CLEARWATER - The Clearwater City Council will determine the fate of a proposed 350-room resort hotel on South Beach at their public meeting tonight. On the agenda are three separate issues that must be approved for the resort to move forward: a land swap between the City and the developer that would allow the widening of Coronado Avenue, the vacation by the City of First Street and dedication by the developer of a new Second Street, and the "Main Event" as planning Director Cyndi Tarapani described it, the Development Agreement between the City and K & P Clearwater Estate, the developer.
At their Work Session on Monday December 13 the Council received a recommendation from Tarapani that they do not frequently hear: denial of all three items.
Plans for the proposed resort took shape under the former owner of the properties where it was to be built, Tony Markopoulos. The Community Development Board approved the site plan for the 350-room hotel with 75 attached condo units on August 17, despite the recommendation of staff for denial. "The primary concern staff has with this proposal", said Planner Wayne Wells during that meeting, "relates to the design, scale and massing of the building."
While it approved the site plan, the CDB deferred its recommendation on the proposed development agreement until its September 21 meeting, giving Markopolous time to amend the agreement to provide more public parking. By the September 21 meeting date, Markopolous had sold the properties to Dr. Kiran Patel's company, K & P Clearwater Estate; the CDB again deferred its recommendation to its next meeting, October 19, to give the new owner time to assess the Development Agreement.
According to a staff report, the developer did not propose any changes to the Development Agreement for consideration at the October 19 meeting; the developer's representative asked the CDB to deny the agreement because it was not complete, and the CDB did so. "Clearly the idea was to just move it along to the City Council rather than work it out with the staff, CDB or anybody else," Tarapani told the Council during their Monday Work Session.
Tarapani outlined three major issues with the Development Agreement. The first is the allocation of density pool units. 250 units are being requested, but use of the density pool requires compliance with 14 criteria for a major resort and, according to Tarapani, this project does not meet one of them - "exceptional architectural design and high quality finishes." Tarapani went on to cite three technical requirements of Beach by Design that the project does not meet, and added, "These in combination result in a project that we think is not consistent with the design objectives that are on the very first page of the (Beach by Design) design guidelines."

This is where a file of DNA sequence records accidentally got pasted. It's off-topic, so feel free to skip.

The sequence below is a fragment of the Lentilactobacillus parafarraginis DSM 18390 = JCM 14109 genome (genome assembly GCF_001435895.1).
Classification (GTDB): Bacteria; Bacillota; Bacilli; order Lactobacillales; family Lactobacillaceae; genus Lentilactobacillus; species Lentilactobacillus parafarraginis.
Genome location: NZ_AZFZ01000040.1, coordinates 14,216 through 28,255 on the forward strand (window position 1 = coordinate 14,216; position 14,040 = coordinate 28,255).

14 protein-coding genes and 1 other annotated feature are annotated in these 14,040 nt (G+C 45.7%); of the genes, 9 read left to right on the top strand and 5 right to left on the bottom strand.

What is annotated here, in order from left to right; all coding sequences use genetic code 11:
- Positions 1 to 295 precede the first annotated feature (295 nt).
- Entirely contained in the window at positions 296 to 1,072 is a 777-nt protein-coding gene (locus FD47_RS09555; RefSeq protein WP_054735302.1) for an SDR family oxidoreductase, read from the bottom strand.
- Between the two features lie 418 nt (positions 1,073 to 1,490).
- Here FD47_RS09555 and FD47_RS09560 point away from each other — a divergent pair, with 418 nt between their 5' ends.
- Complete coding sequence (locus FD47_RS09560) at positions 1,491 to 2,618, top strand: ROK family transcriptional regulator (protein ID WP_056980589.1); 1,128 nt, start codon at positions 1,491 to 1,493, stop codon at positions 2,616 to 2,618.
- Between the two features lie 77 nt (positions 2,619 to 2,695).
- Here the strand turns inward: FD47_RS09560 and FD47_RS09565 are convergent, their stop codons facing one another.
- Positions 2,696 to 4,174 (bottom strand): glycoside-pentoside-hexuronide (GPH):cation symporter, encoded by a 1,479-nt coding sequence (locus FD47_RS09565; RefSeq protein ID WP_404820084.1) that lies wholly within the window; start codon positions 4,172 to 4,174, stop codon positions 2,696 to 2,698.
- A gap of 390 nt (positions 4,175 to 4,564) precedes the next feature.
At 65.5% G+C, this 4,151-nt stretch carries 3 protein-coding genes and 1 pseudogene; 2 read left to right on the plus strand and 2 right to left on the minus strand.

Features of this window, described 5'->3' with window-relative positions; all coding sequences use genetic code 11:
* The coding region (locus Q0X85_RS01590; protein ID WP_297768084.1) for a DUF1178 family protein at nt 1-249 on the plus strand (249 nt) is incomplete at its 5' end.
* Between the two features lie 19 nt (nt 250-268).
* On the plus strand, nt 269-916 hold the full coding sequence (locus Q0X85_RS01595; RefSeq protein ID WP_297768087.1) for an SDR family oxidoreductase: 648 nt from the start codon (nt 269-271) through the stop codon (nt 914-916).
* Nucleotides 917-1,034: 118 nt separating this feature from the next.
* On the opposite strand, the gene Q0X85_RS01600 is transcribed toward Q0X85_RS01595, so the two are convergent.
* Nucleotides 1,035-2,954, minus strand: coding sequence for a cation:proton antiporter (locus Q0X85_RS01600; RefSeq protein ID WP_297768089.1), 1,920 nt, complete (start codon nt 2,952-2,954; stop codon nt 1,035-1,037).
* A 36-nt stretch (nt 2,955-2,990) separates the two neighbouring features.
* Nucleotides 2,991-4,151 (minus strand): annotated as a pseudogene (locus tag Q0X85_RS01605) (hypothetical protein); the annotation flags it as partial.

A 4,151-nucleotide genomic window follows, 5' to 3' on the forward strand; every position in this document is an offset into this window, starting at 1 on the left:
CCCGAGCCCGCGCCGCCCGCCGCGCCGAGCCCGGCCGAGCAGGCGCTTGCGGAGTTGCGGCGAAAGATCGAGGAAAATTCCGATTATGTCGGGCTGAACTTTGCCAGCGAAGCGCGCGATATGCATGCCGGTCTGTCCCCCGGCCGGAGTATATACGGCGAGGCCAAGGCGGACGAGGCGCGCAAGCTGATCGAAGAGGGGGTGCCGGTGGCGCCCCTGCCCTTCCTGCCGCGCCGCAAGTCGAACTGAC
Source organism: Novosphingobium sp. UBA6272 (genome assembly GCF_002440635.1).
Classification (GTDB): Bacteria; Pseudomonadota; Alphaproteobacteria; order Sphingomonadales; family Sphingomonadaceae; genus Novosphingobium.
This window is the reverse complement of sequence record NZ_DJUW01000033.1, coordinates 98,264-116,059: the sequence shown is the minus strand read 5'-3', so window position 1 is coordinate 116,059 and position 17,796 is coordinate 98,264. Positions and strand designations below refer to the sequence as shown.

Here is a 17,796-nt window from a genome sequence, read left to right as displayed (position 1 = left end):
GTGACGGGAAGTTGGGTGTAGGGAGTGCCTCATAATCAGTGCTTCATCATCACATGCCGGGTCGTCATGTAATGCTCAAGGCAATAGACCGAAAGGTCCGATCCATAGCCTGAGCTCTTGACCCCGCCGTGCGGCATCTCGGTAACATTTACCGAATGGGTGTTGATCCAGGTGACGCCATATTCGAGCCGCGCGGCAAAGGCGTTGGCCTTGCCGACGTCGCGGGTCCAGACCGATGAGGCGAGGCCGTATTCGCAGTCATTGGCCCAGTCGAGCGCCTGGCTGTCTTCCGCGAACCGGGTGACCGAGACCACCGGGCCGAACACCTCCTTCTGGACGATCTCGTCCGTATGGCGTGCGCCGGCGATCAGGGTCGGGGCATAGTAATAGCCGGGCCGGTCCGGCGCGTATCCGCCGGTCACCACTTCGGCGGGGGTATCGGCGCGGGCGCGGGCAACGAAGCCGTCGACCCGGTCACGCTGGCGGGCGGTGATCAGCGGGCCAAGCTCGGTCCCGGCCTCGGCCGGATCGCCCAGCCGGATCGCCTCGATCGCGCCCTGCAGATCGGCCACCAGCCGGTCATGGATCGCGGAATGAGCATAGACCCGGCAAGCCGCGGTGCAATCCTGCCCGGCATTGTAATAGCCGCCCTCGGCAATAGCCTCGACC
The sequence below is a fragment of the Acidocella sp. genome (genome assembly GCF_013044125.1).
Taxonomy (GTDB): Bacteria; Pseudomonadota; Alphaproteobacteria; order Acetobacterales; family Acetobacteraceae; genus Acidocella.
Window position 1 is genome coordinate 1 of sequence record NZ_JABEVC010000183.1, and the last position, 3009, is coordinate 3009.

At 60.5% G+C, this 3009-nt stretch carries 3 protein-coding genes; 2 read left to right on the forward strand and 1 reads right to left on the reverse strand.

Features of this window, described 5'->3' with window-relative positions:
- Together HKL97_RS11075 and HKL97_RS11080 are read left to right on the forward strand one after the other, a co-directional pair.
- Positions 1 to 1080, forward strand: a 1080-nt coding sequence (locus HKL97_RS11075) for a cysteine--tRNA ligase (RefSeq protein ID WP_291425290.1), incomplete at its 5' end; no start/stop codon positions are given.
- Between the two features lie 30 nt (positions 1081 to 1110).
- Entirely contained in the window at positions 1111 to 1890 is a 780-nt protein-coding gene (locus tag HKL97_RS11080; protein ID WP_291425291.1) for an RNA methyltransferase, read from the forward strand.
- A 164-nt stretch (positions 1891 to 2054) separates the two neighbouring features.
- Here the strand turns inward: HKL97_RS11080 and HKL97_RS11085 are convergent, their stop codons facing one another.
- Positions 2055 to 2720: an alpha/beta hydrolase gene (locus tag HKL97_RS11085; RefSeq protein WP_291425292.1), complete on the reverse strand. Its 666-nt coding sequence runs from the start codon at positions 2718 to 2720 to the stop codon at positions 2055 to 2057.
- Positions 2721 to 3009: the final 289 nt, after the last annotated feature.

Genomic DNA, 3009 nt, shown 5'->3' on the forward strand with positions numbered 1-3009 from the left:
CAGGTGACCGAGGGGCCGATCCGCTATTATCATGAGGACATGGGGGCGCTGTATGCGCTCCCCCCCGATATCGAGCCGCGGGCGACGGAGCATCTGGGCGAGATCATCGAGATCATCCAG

The second major issue, according to Tarapani, is the proposed pedestrian bridge connecting the resort to the dry sand beach. The City objects to the bridge for several reasons. A staff report expresses concern that it will block views along Gulfview Blvd and set a precedent for additional bridge requests that would create visual clutter. The proposed location of the beachside landing is another issue; it would require demolishing the City's existing lifeguard building. "We have asked on multiple occasions to have that moved; it has not been moved. This is really a deal beaker for us," Tarapani said.
Parking is the third major issue. Tarapani explained that the developer has proposed increasing the number of parking spaces available to the public from 15 to 100, but it appears that there will not be 100 spaces dedicated to the public; "they will use spaces that are vacant and make them available on a day-by-day basis," Tarapani said.
City Attorney Pam Akin said that the developer has made several late revisions to the proposed Development Agreement, revisions that Council members had not yet seen. In addition, she said, the developer would be presenting a new site plan on Thursday night, a site plan that has never been seen by either the Community Development Board or City staff.
Closing the work session discussion, Mayor Brian Aungst said, "look forward to Thursday night;" it was not clear whether he would be enjoying the debate on this issue, or be relieved that it would be the last Council meeting he would preside over as Mayor.
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